What would you do if you discovered a homeless female bear rummaging through your trash can, looking for a bit of food to eat, and leaving a mess on your driveway? Get a sturdier trash can with a lock on it, perhaps? Or go on a shooting rampage, killing her kind wherever you can find them?
New Jersey has decided that killing makes more sense when it comes to managing bears. Bob Martin, commissioner of the state’s Department of Environmental Protection (DEP), has signed off on a plan to permit the slaughter of black bears in the state beginning in December. The cost of a license to kill a bear is $2—making it a bargain for people who get their kicks by wielding powerful guns or who take pride in seeing the head of an animal mounted on a wall or in using an animal’s skin as a rug. Lock and load, New Jersey, lock and load.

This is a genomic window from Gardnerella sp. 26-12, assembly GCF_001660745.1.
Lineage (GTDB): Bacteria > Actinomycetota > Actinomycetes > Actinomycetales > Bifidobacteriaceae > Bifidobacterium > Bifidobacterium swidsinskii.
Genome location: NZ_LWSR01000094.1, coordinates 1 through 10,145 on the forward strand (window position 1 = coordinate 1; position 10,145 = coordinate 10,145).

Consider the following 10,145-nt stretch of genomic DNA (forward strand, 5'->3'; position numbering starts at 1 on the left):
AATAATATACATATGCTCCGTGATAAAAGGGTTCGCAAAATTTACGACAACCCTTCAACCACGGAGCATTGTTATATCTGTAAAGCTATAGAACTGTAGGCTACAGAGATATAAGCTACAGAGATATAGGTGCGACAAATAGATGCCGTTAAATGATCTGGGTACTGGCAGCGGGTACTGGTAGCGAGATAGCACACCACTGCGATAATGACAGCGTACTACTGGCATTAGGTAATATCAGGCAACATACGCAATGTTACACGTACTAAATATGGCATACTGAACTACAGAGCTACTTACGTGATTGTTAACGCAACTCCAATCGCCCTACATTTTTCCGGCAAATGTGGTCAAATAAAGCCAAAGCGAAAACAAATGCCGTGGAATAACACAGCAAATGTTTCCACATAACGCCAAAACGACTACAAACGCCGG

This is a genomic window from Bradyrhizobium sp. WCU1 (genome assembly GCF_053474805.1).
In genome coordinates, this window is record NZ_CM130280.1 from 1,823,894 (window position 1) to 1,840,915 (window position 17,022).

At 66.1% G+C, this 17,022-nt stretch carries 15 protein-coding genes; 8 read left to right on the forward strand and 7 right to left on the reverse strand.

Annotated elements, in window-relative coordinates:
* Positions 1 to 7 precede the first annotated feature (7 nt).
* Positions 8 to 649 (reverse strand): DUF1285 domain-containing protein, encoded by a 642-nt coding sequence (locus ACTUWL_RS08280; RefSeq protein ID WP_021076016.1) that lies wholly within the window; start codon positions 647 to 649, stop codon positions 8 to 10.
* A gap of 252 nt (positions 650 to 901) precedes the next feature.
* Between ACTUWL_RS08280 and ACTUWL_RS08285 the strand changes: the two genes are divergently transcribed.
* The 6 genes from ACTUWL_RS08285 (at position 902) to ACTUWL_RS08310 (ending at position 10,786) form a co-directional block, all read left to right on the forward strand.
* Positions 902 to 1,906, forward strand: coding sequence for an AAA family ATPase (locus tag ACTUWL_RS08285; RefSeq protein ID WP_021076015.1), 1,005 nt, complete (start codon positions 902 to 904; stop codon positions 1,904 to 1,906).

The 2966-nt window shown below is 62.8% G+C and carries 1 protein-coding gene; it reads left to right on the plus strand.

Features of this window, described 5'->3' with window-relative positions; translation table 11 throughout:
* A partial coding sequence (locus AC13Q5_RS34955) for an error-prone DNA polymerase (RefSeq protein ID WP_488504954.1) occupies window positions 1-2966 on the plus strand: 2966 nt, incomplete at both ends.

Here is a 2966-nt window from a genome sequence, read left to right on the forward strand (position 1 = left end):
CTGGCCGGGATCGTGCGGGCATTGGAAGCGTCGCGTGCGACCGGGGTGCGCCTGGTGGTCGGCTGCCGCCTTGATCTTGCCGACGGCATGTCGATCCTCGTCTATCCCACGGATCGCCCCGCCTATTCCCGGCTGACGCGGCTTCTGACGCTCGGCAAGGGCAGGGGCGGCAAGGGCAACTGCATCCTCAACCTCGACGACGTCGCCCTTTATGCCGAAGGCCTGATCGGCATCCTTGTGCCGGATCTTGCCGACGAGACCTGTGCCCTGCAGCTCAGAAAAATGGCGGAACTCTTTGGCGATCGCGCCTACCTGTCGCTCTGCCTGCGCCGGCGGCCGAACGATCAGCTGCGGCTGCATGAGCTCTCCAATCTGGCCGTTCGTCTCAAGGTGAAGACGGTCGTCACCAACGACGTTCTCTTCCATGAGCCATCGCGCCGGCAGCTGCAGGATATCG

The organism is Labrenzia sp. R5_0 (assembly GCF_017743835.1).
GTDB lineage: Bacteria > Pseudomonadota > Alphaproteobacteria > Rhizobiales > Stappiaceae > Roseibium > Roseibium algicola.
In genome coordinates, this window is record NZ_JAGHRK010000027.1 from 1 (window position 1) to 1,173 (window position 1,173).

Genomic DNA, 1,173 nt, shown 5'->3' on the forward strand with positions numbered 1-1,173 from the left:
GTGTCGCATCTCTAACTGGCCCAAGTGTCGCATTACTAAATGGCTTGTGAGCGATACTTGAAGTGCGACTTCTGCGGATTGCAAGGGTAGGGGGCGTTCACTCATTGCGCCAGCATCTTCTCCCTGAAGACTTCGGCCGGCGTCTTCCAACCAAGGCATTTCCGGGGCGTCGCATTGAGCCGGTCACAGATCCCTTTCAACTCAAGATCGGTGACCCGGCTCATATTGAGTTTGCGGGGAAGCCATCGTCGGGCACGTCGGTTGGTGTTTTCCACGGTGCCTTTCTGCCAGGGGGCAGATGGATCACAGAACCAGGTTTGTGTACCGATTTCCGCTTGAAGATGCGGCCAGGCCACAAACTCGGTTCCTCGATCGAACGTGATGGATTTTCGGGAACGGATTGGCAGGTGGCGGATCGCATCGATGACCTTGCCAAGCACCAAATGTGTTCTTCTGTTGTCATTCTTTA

Even the Sierra Club fought the efforts of “sportsmen” to reinstitute the bear hunt. “It’s never been about managing bears, it’s only about hunting bears,” an organization spokesperson said of the DEP’s bear-management plan. New Jersey has reduced funds for conservation officers and made cuts in nonlethal bear management programs, including a bear warden program, education programs, and bear aversion therapy. Simple trash management would help enormously; the single biggest factor leading to complaints about bears is garbage. And yet, trash laws have not been enforced. So the slaughter won’t solve the problem of nuisance bears, but it will take the lives of docile bears living in the forest. Not only is nonlethal bear management humane, it also works.
Please take a moment to politely urge New Jersey Gov. Chris Christie to put an end to the ridiculous bear slaughter in New Jersey. If you live outside New Jersey, please let Christie know that if he sanctions the bear slaughter, you will not spend your tourist dollars in his state.
The Honorable Chris Christie
Governor of New Jersey
P.O. Box 001
Trenton, NJ 08625
To learn more about ways to help free-roaming animals, please visit http://www.HelpingAnimals.com/wildlife.asp.